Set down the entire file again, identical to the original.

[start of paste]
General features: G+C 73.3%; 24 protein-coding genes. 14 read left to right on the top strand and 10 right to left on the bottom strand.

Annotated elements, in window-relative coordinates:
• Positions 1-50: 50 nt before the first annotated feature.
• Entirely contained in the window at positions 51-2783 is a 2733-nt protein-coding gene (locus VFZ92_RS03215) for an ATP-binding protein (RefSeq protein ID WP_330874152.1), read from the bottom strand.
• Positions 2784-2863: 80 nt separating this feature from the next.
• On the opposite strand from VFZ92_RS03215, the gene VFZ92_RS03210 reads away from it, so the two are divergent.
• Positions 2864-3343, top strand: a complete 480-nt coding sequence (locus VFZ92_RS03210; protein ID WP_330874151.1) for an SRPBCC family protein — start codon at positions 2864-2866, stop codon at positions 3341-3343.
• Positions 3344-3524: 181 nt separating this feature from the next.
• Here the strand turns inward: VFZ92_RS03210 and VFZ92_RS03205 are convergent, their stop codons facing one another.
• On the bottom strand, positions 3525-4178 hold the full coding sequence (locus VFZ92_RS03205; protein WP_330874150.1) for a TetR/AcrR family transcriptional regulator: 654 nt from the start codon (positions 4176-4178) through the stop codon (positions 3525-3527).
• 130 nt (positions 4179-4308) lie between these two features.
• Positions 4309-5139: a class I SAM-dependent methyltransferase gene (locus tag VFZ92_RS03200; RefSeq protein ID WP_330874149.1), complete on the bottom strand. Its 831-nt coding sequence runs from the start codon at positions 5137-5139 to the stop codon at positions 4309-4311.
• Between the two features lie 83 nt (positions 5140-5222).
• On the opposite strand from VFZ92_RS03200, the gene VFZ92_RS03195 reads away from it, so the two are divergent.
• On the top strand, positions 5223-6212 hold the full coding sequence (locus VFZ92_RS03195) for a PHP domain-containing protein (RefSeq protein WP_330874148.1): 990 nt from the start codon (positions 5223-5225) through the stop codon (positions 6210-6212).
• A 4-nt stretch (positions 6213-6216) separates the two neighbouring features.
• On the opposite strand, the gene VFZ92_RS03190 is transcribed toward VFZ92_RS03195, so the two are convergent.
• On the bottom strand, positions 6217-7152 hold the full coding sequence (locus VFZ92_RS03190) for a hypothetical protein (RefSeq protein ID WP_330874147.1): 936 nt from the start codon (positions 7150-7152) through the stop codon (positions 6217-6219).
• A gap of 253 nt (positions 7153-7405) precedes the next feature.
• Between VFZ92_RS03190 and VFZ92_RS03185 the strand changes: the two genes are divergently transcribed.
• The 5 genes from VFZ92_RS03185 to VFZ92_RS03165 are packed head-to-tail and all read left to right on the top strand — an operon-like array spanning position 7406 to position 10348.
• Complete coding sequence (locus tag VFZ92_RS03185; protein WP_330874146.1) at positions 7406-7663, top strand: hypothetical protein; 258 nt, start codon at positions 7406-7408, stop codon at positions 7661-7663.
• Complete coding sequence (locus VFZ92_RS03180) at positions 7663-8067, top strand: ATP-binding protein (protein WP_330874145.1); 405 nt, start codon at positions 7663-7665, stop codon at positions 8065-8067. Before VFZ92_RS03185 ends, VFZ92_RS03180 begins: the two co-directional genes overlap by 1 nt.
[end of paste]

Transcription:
General features: G+C 73.3%; 24 protein-coding genes. 14 read left to right on the top strand and 10 right to left on the bottom strand.

Annotated elements, in window-relative coordinates:
• Positions 1-50: 50 nt before the first annotated feature.
• Entirely contained in the window at positions 51-2783 is a 2733-nt protein-coding gene (locus VFZ92_RS03215) for an ATP-binding protein (RefSeq protein ID WP_330874152.1), read from the bottom strand.
• Positions 2784-2863: 80 nt separating this feature from the next.
• On the opposite strand from VFZ92_RS03215, the gene VFZ92_RS03210 reads away from it, so the two are divergent.
• Positions 2864-3343, top strand: a complete 480-nt coding sequence (locus VFZ92_RS03210; protein ID WP_330874151.1) for an SRPBCC family protein — start codon at positions 2864-2866, stop codon at positions 3341-3343.
• Positions 3344-3524: 181 nt separating this feature from the next.
• Here the strand turns inward: VFZ92_RS03210 and VFZ92_RS03205 are convergent, their stop codons facing one another.
• On the bottom strand, positions 3525-4178 hold the full coding sequence (locus VFZ92_RS03205; protein WP_330874150.1) for a TetR/AcrR family transcriptional regulator: 654 nt from the start codon (positions 4176-4178) through the stop codon (positions 3525-3527).
• 130 nt (positions 4179-4308) lie between these two features.
• Positions 4309-5139: a class I SAM-dependent methyltransferase gene (locus tag VFZ92_RS03200; RefSeq protein ID WP_330874149.1), complete on the bottom strand. Its 831-nt coding sequence runs from the start codon at positions 5137-5139 to the stop codon at positions 4309-4311.
• Between the two features lie 83 nt (positions 5140-5222).
• On the opposite strand from VFZ92_RS03200, the gene VFZ92_RS03195 reads away from it, so the two are divergent.
• On the top strand, positions 5223-6212 hold the full coding sequence (locus VFZ92_RS03195) for a PHP domain-containing protein (RefSeq protein WP_330874148.1): 990 nt from the start codon (positions 5223-5225) through the stop codon (positions 6210-6212).
• A 4-nt stretch (positions 6213-6216) separates the two neighbouring features.
• On the opposite strand, the gene VFZ92_RS03190 is transcribed toward VFZ92_RS03195, so the two are convergent.
• On the bottom strand, positions 6217-7152 hold the full coding sequence (locus VFZ92_RS03190) for a hypothetical protein (RefSeq protein ID WP_330874147.1): 936 nt from the start codon (positions 7150-7152) through the stop codon (positions 6217-6219).
• A gap of 253 nt (positions 7153-7405) precedes the next feature.
• Between VFZ92_RS03190 and VFZ92_RS03185 the strand changes: the two genes are divergently transcribed.
• The 5 genes from VFZ92_RS03185 to VFZ92_RS03165 are packed head-to-tail and all read left to right on the top strand — an operon-like array spanning position 7406 to position 10348.
• Complete coding sequence (locus tag VFZ92_RS03185; protein WP_330874146.1) at positions 7406-7663, top strand: hypothetical protein; 258 nt, start codon at positions 7406-7408, stop codon at positions 7661-7663.
• Complete coding sequence (locus VFZ92_RS03180) at positions 7663-8067, top strand: ATP-binding protein (protein WP_330874145.1); 405 nt, start codon at positions 7663-7665, stop codon at positions 8065-8067. Before VFZ92_RS03185 ends, VFZ92_RS03180 begins: the two co-directional genes overlap by 1 nt.